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How does this happen!? shin splints 101


EQD

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well i know how it happens.. i guess i'm throwing in the towel though.

it seems like ever since i turned 18 the warranty on my body has expired. osteopenia(due to depo), torn muscles due to overworking pushups, messed up joints due to overstretching, messed up rib cartilage due to jumping pull ups and a bad move in juijitsu... NOW--its @#%&@ shin splints!!!

of course of course... i quit. i'm sick of doing this, its like i've become some crappy frail plant. My god, it was only a mile.

Anyway, thought i had recovered, WRONG!

Day before yesterday my right shin acted up again while i was merely teaching my horse to trot next to me. we didnt really go that far and it was on soft soft footing.

BANG, back to square -1 with the right. the left is fine.

I just want to beat someone in the head, but i'd probably break my ankle trying to get to them knowing my luck.

 

Now when i feel about the middle of the shin toward the inside there is a DENT. a DENT!

 

what the hell!?

 

like i said, i'm freaking tired of this, i'm sick of breaking myself all the time. *tosses around numerous empty cardboard boxes*

*sigh*

 

So.. ghost... fitness puffies... gang up on me, and if you would be so kind give me a slow slow slow start off.. so that one day i may be able to actually DO something that resembles the exercise i used to do when i was a teen.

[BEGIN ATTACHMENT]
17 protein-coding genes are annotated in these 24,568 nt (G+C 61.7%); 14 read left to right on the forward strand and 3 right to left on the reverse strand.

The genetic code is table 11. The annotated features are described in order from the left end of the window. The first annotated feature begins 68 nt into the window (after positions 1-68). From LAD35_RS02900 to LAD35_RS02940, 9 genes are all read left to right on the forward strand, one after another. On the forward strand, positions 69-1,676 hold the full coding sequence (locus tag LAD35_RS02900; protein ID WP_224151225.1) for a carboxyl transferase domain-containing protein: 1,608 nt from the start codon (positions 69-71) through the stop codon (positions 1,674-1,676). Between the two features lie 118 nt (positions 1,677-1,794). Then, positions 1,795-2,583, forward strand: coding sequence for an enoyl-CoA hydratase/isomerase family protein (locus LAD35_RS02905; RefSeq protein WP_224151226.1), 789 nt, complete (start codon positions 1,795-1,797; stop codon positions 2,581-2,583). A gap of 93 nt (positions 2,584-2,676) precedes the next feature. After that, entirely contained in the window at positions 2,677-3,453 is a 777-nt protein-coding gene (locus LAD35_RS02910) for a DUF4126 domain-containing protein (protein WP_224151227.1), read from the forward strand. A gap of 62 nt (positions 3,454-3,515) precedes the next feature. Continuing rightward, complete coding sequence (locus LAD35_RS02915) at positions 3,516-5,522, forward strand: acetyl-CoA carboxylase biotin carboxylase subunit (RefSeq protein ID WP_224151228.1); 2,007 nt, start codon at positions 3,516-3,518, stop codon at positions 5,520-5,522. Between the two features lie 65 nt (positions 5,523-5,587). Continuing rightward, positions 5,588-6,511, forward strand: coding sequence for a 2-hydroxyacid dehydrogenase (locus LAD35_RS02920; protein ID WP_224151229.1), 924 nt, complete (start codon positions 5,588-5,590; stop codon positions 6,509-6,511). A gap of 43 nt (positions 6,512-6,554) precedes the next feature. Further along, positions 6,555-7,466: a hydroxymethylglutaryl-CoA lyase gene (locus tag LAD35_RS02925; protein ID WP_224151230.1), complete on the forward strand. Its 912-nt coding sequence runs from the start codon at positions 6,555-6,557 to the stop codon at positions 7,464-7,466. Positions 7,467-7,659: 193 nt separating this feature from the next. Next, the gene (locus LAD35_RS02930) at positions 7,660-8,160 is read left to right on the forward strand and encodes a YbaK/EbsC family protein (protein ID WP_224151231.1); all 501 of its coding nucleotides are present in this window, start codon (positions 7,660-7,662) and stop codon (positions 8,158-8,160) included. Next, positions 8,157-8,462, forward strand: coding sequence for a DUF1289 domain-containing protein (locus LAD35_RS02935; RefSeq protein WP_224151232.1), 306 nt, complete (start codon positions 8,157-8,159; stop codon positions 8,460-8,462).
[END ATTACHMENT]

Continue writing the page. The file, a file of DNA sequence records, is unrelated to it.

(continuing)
I now know better about splints. but how do i acclimate without going too far??

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not a fan of slow and calm. i really just want to get conditioned to do some daily running is all. without the splints.

but i apparently need to work my way up to what i used to do all the time as a kid.

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Make sure you have good running shoes. I used to get those wretched shin splints when I started running (14 years ago!) but don't anymore, crappy running shoes were the culprit. You have to really respect and listen to your body, too, there is a fine line between working through the burn and pushing yourself too hard and causing injury.

 

My sister is a physiotherapist and she recommends streatching post exercise to prevent injury.

 

You're only young you've got plenty of spring left in you!

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i have a really nice pair of asics. they never caused me any problems last year.

i think i may have just went too far. when i was running i didnt feel like i was overexerting myself. thats the problem. it never feels like i am pushing past my limit. yet i come up 'unsound'

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I suffered terribly from shin splints when I started running (some years ago!). The problem is that you are submitting your lower legs to different stresses to those they are used to - as a result your bone starts to remodel at the area where your muscle attaches.

 

Bone remodeling is exactly what is supposed to happen when exposed to new stress, however when you're running the bone is resorbed but can't be laid down again because you're repeatedly stressing it. This is why if you don't pay attention to your shin splints and try to "run through it" they just get worse, and in theworst case scenario you can end up with stress fractures, which is where the muscle starts to pull away from the bone. This can in fact be seen on xray as a dark line... There's basically no going back from that point!